(Host) An expert on nuclear power hired by the Legislature says Vermont Yankee should shut down voluntarily to stop its radiation leaks.
But Yankee and the state Department of Health say the public’s health is not in danger from the leaks.
VPR’s John Dillon has more:
(Dillon) Nuclear engineer Arnie Gundersen said the leak of radioactive tritium at Vermont Yankee may soon be followed by releases of other, more dangerous materials if the plant keeps operating.
Gundersen – who serves as a consultant to the Legislature – told lawmakers that tritium is a form of hydrogen contained in water that’s leaking from the plant toward the Connecticut River.
(Gundersen) Tritium moves like water in a stream. And the other isotopes move like stones tumbling down the river. They move at a slower rate through the soil than the tritium. So the tritium is the first warning, but it’s not clear until they get close to the leak that it’s the only thing in the soil.
(Dillon) Gundersen says he’s concerned about other radioactive materials such as Cobalt 60 leaking into the ground. He said if the plant stops operating, tritium and these other materials will no longer escape into the environment.
(Gundersen) "Given the dilemma that Vermont Yankee’s in right now, they would certainly do themselves do themselves a service to shut down and solve this problem in the eyes of Vermonters.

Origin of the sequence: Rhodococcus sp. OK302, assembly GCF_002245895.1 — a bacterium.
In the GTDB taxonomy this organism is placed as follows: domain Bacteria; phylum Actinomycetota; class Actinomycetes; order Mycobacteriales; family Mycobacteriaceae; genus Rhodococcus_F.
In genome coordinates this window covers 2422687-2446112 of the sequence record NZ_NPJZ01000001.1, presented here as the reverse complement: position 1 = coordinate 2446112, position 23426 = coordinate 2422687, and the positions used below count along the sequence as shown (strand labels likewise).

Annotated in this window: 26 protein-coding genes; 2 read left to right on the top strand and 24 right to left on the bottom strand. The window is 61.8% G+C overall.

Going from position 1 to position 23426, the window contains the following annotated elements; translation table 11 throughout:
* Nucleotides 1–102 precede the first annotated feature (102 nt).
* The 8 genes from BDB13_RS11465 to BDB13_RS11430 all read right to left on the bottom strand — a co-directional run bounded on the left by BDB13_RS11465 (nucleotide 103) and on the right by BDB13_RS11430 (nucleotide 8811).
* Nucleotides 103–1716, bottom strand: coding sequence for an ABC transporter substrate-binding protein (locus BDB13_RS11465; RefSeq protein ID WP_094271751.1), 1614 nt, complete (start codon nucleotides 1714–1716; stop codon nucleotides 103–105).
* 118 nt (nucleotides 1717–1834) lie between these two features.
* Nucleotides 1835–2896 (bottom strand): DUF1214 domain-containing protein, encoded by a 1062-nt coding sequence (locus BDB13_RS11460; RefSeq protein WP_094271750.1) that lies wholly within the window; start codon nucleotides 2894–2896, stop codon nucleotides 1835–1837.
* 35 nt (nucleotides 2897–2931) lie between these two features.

(Dillon) State Health Commissioner Wendy Davis says it’s likely that tritium has already reached the Connecticut River in tiny amounts.
(Davis) "We can’t confirm that because when it gets into the river that it’s so highly diluted that it’s difficult to measure it there. So, that determination is really at this point reasonably informed speculation."
(Dillon) But she says there’s not currently any danger to people because the material has not been found in wells used for drinking water.
(Davis) "The amounts that we would be talking about at this time are not amounts that should pose a threat to human health… Having said that, however, we remain extremely concerned because of the high levels in which tritium has been found on the plant site, the likelihood that we may at some point encounter other radioactive materials that potentially carry a greater threat to human health.
(Dillon) A Vermont Yankee spokesman has said the plant needs to keep operating – and keep water pressure in the underground pipes – in order to find the leak.
Meanwhile, the state Department of Environmental Conservation says it’s investigating whether Yankee has violated any of its permits by releasing radioactive material.
For VPR News, I’m John Dillon in Montpelier.